How Do You Turn an 1800s Dairy Barn into a 21st-Century Great Room?

For TV personality Tanya McQueen's Nantucket home, the solution was improved lighting and rustic flourishes.

Builder: Michael Toole. Carpenter: Dainoras Raudonius. Interior Designer: Tanya McQueen / Photo by Julie Bidwell

The Problem

Tanya McQueen loved her new Nantucket home, a former dairy barn built in the 1800s. Trekked in pieces to the island in the 1990s from New Jersey, the structure had been rebuilt according to the original footprint and used as a house, albeit a bare-bones one. But getting the space—particularly the great room, with its 32-foot-high ceilings and exposed antique rafters—to feel chic and comfortable for 21st-century living would require vision and ingenuity.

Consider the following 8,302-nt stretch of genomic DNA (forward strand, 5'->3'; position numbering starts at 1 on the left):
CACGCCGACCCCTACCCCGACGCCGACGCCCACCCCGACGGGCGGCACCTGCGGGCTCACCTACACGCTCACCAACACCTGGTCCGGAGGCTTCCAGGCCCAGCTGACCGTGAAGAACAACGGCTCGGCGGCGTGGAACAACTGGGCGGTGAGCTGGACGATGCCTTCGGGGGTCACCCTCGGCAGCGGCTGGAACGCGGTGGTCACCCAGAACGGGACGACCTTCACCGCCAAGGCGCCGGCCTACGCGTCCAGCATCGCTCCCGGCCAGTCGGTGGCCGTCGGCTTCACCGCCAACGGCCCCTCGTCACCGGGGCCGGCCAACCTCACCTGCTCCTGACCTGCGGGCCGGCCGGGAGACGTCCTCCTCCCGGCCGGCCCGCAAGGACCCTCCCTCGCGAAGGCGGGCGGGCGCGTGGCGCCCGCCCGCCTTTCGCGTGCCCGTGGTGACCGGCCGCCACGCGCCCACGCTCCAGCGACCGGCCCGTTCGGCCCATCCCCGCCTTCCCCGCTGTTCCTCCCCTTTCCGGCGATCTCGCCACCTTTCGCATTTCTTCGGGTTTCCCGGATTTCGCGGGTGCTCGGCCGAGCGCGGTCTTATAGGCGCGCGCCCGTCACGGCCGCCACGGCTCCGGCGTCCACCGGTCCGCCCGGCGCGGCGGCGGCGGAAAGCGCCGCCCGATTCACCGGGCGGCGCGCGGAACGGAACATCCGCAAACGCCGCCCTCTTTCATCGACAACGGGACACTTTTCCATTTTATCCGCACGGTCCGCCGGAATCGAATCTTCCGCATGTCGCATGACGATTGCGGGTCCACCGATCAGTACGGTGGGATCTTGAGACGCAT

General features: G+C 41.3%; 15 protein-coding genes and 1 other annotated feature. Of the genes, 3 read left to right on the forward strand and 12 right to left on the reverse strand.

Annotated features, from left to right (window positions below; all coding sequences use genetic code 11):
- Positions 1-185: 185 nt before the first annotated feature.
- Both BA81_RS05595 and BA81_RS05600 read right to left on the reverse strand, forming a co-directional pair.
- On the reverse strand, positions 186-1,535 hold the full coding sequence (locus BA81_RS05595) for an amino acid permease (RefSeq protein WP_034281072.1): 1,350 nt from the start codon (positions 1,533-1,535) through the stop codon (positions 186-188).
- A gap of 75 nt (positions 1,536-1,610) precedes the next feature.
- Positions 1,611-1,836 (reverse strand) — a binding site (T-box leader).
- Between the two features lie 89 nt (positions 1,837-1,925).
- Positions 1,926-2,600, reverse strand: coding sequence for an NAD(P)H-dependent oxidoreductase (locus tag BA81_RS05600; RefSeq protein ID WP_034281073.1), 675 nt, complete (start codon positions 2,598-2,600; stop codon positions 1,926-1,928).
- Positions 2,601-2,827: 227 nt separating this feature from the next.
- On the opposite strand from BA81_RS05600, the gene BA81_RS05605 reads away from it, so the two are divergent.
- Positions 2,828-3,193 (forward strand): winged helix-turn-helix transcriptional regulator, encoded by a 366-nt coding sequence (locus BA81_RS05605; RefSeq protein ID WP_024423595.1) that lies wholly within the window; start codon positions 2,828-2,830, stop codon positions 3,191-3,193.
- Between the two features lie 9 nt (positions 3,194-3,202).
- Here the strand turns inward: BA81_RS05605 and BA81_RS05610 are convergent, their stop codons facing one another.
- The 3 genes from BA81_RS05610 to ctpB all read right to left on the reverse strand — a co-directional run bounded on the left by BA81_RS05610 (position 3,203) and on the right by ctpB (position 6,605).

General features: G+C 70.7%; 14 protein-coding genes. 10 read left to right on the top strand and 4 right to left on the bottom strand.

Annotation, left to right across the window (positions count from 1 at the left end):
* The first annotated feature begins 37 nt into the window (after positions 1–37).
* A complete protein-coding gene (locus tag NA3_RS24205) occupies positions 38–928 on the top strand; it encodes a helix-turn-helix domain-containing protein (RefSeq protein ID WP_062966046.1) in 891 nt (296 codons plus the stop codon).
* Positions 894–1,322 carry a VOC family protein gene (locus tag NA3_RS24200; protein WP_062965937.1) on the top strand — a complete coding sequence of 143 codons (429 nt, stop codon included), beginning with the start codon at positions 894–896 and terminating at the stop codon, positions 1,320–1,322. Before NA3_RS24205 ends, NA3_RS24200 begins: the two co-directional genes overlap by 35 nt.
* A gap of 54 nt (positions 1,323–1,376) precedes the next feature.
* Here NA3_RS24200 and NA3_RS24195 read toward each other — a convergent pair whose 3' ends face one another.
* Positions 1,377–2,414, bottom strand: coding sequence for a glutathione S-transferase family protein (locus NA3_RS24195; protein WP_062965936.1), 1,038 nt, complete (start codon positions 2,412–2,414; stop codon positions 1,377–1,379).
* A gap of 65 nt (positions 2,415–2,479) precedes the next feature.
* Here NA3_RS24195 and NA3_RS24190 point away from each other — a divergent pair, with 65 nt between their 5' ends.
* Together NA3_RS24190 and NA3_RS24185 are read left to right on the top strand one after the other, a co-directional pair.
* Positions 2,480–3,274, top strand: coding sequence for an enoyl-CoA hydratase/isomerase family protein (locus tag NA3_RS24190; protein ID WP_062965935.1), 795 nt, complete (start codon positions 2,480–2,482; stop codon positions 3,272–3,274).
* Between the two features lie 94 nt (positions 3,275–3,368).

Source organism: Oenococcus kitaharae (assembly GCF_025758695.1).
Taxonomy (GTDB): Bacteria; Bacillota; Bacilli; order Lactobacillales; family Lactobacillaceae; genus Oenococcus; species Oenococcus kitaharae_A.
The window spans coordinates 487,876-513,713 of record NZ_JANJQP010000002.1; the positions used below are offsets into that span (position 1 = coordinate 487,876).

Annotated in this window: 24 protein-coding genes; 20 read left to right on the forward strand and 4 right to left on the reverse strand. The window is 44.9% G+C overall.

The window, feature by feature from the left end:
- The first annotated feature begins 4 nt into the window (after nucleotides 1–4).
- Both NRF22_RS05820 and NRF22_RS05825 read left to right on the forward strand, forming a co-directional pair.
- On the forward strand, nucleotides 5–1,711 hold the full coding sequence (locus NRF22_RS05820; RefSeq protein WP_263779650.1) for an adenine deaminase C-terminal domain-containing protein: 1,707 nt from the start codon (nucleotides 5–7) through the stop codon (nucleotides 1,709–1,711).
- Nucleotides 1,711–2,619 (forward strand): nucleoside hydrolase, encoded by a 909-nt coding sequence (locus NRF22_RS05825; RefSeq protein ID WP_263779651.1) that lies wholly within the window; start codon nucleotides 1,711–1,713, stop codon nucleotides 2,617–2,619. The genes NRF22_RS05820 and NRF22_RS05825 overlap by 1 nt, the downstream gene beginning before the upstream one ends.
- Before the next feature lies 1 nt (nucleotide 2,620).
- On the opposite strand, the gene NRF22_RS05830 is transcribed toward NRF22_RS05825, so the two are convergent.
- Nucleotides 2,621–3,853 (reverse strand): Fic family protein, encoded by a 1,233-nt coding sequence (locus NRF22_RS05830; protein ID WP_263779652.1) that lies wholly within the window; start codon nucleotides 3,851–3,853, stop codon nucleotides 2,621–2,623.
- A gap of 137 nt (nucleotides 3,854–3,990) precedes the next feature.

The Solution

The great room had no lighting other than a few table lamps, so the first project was to run conduits along the beams. Retaining the room’s open, rustic nature was the priority, so the electrical wiring was concealed within the wood. “It was a complicated process, but the carpenters never said no,” says McQueen, an interior designer and TV personality. After the technical aspects were secured, it was time for decorative touches, including a zinc-and-rattan bar that was previously used as a checkout desk at an Indiana store. Three stools from GER Industries complement the rattan with rich gold—the same ones used at island hot spot Cru. “Long before we had a house here, I wanted those stools,” says McQueen, noting that, like the scene at Cru, her bar is often occupied by jolly revelers. “It’s as amazing with four people as it is with a large group.”

First published in the print edition of the September 2023 issue with the headline, “Where the Cows Came Home.”

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